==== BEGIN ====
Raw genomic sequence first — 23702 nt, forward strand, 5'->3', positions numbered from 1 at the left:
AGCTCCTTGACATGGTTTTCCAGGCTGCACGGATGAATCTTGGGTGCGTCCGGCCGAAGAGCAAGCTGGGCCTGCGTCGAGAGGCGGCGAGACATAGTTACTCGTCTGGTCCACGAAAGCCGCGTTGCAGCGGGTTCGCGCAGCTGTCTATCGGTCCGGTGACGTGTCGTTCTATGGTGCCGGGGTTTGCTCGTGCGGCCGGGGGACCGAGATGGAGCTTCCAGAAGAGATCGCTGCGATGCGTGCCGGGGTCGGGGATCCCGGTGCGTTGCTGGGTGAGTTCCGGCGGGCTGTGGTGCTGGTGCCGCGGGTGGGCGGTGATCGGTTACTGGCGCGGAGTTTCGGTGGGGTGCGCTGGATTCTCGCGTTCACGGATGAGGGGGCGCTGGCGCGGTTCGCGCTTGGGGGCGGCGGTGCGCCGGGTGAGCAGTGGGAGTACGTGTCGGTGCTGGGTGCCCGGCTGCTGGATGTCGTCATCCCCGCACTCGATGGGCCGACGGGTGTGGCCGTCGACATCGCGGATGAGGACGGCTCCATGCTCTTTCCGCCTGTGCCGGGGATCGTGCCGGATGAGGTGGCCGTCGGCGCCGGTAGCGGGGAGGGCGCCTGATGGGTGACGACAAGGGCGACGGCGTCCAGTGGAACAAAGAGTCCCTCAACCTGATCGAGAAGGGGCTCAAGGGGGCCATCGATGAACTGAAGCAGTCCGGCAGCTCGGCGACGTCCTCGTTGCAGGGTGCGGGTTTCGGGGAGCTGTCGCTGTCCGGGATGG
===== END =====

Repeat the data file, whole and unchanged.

Raw genomic sequence first — 23702 nt, forward strand, 5'->3', positions numbered from 1 at the left:
AGCTCCTTGACATGGTTTTCCAGGCTGCACGGATGAATCTTGGGTGCGTCCGGCCGAAGAGCAAGCTGGGCCTGCGTCGAGAGGCGGCGAGACATAGTTACTCGTCTGGTCCACGAAAGCCGCGTTGCAGCGGGTTCGCGCAGCTGTCTATCGGTCCGGTGACGTGTCGTTCTATGGTGCCGGGGTTTGCTCGTGCGGCCGGGGGACCGAGATGGAGCTTCCAGAAGAGATCGCTGCGATGCGTGCCGGGGTCGGGGATCCCGGTGCGTTGCTGGGTGAGTTCCGGCGGGCTGTGGTGCTGGTGCCGCGGGTGGGCGGTGATCGGTTACTGGCGCGGAGTTTCGGTGGGGTGCGCTGGATTCTCGCGTTCACGGATGAGGGGGCGCTGGCGCGGTTCGCGCTTGGGGGCGGCGGTGCGCCGGGTGAGCAGTGGGAGTACGTGTCGGTGCTGGGTGCCCGGCTGCTGGATGTCGTCATCCCCGCACTCGATGGGCCGACGGGTGTGGCCGTCGACATCGCGGATGAGGACGGCTCCATGCTCTTTCCGCCTGTGCCGGGGATCGTGCCGGATGAGGTGGCCGTCGGCGCCGGTAGCGGGGAGGGCGCCTGATGGGTGACGACAAGGGCGACGGCGTCCAGTGGAACAAAGAGTCCCTCAACCTGATCGAGAAGGGGCTCAAGGGGGCCATCGATGAACTGAAGCAGTCCGGCAGCTCGGCGACGTCCTCGTTGCAGGGTGCGGGTTTCGGGGAGCTGTCGCTGTCCGGGATGG